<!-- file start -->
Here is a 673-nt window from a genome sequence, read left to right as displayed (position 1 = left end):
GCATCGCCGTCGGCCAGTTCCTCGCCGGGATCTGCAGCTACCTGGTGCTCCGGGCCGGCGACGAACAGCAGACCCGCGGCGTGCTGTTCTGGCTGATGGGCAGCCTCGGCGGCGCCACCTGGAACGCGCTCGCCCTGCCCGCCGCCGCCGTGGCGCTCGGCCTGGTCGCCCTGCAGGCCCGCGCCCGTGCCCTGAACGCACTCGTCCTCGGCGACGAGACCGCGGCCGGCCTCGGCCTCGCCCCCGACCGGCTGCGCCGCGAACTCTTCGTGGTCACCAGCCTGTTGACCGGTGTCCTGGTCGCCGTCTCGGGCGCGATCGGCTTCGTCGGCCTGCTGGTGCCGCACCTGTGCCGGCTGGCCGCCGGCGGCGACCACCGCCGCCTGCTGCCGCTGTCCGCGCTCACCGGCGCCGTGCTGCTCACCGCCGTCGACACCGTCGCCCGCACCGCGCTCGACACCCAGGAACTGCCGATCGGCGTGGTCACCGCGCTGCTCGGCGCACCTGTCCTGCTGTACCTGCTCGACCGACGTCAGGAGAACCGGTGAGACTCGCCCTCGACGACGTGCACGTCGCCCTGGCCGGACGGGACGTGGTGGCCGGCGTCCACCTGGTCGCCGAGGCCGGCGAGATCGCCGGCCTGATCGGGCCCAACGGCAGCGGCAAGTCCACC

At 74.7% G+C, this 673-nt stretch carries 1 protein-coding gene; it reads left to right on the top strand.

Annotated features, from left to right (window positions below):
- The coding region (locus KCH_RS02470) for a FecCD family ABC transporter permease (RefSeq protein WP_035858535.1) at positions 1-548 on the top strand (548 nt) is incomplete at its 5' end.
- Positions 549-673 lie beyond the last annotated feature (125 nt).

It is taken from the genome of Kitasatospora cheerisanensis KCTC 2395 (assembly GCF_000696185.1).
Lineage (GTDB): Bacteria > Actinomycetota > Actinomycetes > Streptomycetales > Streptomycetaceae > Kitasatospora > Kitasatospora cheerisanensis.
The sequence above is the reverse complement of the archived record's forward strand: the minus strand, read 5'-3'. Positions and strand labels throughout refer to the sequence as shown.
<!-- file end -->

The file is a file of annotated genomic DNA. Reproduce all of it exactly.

Here is a 673-nt window from a genome sequence, read left to right as displayed (position 1 = left end):
GCATCGCCGTCGGCCAGTTCCTCGCCGGGATCTGCAGCTACCTGGTGCTCCGGGCCGGCGACGAACAGCAGACCCGCGGCGTGCTGTTCTGGCTGATGGGCAGCCTCGGCGGCGCCACCTGGAACGCGCTCGCCCTGCCCGCCGCCGCCGTGGCGCTCGGCCTGGTCGCCCTGCAGGCCCGCGCCCGTGCCCTGAACGCACTCGTCCTCGGCGACGAGACCGCGGCCGGCCTCGGCCTCGCCCCCGACCGGCTGCGCCGCGAACTCTTCGTGGTCACCAGCCTGTTGACCGGTGTCCTGGTCGCCGTCTCGGGCGCGATCGGCTTCGTCGGCCTGCTGGTGCCGCACCTGTGCCGGCTGGCCGCCGGCGGCGACCACCGCCGCCTGCTGCCGCTGTCCGCGCTCACCGGCGCCGTGCTGCTCACCGCCGTCGACACCGTCGCCCGCACCGCGCTCGACACCCAGGAACTGCCGATCGGCGTGGTCACCGCGCTGCTCGGCGCACCTGTCCTGCTGTACCTGCTCGACCGACGTCAGGAGAACCGGTGAGACTCGCCCTCGACGACGTGCACGTCGCCCTGGCCGGACGGGACGTGGTGGCCGGCGTCCACCTGGTCGCCGAGGCCGGCGAGATCGCCGGCCTGATCGGGCCCAACGGCAGCGGCAAGTCCACC

At 74.7% G+C, this 673-nt stretch carries 1 protein-coding gene; it reads left to right on the top strand.

Annotated features, from left to right (window positions below):
- The coding region (locus KCH_RS02470) for a FecCD family ABC transporter permease (RefSeq protein WP_035858535.1) at positions 1-548 on the top strand (548 nt) is incomplete at its 5' end.
- Positions 549-673 lie beyond the last annotated feature (125 nt).

It is taken from the genome of Kitasatospora cheerisanensis KCTC 2395 (assembly GCF_000696185.1).
Lineage (GTDB): Bacteria > Actinomycetota > Actinomycetes > Streptomycetales > Streptomycetaceae > Kitasatospora > Kitasatospora cheerisanensis.
The sequence above is the reverse complement of the archived record's forward strand: the minus strand, read 5'-3'. Positions and strand labels throughout refer to the sequence as shown.